When you register as a candidate, you are given the voter’s roll in an electronic format that can be used to generate personally addressed letters. These are more likely to be read than leaflets. They require more care to letterbox than leaflets. You will require the services of a mailing house to produce the letters.
You can ask friends and supporters to erect a sign made of corflute that you will supply to them. This is best in highly visible locations.
Stand outside high foot-traffic areas and hand out leaflets. Have a note book or clipboard handy to record residents’ details if you need to get back to them.
If there are particular issues you think should be highlighted, email your local newspaper with the story. Try to make the story unique and something that will interest the general public. You don’t have to format this as a formal “press release”. You can include “quotes” or statements from yourself regarding your opinion on the issue. If the newspaper decides to run the story, the newspaper will arrange for a photo to be taken by a professional photographer.
Doorknocking is known as one of the most effective vote-winning activities. It is also the most time-intensive, as you can only reach a small number of voters per hour. Doorknocking should only be done once you have all the other campaign activities well in-hand.
Have you ever run a marketing campaign across tens of thousands of households?
Start early, because as the campaign heats up you’ll wish you had more time. Most of the campaign you can have 90% prepared before the start of the campaign period.
Have a plan on a calendar. Budget your campaign costs.
Don’t introduce new campaign activities late in the campaign before all the most important campaign activities are taken care of.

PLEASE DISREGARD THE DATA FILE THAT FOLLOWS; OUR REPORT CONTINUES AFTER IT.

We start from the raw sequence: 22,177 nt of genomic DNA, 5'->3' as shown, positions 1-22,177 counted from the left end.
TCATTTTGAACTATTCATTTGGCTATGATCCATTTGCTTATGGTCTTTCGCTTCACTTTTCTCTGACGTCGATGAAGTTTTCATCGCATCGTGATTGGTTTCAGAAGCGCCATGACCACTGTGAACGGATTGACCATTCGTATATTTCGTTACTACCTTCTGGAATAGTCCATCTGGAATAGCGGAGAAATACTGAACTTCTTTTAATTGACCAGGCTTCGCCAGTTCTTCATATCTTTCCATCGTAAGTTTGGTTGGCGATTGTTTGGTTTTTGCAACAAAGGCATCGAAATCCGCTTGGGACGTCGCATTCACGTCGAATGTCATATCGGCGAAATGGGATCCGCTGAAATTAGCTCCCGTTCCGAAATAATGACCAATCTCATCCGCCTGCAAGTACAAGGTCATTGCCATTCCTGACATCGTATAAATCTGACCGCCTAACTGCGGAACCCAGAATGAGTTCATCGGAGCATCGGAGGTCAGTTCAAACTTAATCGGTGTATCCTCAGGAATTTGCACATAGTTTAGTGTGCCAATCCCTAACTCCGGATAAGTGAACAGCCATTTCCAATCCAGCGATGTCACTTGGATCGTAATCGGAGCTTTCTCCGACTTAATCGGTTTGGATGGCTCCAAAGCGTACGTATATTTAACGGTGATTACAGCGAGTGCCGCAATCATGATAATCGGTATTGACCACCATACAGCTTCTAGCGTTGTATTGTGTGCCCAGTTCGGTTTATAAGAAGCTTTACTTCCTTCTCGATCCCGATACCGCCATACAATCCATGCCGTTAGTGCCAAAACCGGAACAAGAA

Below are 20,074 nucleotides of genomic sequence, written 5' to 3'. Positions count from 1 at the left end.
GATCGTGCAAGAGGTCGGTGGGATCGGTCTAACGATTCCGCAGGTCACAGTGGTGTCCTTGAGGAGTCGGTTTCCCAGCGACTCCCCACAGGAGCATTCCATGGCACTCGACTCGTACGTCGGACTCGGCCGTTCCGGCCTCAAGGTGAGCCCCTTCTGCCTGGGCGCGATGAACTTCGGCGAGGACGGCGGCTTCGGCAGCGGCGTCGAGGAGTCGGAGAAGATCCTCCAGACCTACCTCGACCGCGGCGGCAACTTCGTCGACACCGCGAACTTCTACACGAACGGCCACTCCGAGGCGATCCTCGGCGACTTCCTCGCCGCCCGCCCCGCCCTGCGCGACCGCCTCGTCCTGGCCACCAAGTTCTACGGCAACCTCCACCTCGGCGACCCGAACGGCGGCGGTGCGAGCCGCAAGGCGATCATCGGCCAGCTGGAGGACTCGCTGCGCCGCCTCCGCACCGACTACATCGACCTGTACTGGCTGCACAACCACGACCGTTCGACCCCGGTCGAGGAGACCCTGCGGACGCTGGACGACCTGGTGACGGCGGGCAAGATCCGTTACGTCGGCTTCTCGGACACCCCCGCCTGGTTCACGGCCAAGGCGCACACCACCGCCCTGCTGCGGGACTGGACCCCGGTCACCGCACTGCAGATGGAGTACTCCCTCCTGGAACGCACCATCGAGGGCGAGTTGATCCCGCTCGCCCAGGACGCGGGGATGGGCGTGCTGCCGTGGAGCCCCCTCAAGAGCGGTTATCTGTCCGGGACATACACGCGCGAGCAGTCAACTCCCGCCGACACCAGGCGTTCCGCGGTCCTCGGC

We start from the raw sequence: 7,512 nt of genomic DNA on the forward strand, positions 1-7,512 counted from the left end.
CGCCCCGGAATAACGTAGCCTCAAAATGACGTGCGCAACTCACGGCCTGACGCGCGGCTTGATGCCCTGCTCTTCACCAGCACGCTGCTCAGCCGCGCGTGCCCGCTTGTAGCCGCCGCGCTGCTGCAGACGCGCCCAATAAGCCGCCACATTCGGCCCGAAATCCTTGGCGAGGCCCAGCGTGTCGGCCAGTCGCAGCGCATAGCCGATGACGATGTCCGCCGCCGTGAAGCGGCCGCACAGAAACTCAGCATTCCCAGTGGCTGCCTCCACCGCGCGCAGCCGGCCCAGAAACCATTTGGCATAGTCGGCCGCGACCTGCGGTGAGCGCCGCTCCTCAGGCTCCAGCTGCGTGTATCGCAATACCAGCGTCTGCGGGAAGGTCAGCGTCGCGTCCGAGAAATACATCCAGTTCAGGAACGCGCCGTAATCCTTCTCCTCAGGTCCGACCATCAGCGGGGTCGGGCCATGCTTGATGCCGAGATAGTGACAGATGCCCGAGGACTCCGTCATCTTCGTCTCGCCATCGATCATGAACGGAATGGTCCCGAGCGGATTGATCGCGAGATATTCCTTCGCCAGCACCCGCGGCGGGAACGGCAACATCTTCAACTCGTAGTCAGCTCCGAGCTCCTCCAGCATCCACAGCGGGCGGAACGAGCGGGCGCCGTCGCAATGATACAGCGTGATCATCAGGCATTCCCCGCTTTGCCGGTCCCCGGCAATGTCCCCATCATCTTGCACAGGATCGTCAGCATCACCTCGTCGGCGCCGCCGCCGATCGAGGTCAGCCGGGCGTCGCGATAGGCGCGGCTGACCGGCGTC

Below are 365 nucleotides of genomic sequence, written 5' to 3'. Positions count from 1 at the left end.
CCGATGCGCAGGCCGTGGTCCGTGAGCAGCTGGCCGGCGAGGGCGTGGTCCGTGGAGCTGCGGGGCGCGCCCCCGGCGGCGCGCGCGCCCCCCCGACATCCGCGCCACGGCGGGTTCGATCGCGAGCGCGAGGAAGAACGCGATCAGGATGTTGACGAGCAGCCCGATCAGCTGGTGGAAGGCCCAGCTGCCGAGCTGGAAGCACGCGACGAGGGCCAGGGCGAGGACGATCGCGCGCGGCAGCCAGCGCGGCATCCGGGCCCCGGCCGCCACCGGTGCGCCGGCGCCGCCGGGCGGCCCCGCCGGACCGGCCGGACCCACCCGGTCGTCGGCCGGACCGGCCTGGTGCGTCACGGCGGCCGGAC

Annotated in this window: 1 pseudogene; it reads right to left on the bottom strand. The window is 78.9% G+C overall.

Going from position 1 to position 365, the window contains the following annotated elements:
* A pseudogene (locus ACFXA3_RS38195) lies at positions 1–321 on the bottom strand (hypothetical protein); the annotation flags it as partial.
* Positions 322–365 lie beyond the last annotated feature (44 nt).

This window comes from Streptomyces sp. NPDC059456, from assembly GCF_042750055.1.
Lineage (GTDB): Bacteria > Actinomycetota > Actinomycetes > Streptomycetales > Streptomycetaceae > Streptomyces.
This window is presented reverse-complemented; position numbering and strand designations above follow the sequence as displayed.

Don’t focus too much on getting votes one-by-one. You may get phone calls from voters asking you to assist them in filling out their ballot or following up their detailed questions. You must be unforgiving with your time, and make sure that the activities that will gain the most votes are planned, resourced and executed.
The time will zoom up twice as fast as you think it will. The first decision is the best when you are pressed for time.
Preferences are used when candidates do not receive enough primary votes (Number 1s) to be elected outright.
Getting a high preference, or doing deals with other candidates regarding which number you are on their How-To-Vote (HTV) Card is now less important as:
- Handing HTV cards to voters is particularly important during attendance elections. All local government elections in Victoria are now postal; and
- HTV preferences are no longer published with the ballot papers; and
- Most voters number the ballot without following an HTV card.
There is a percentage of voters that like to use a candidates’ HTV preference order. Candidates’ recommended HTV may influence these voters if a candidate puts a HTV preference order in a leaflet that they letterbox or online.
Will you win?
In order to win, you need two things to happen:
- Run a well executed campaign yourself; and
- Your competitors run a less effective campaign than you.
The first aspect you can control, the second aspect you can’t control. You’re running a race and not able to see how well the other runners are doing until the race has finished.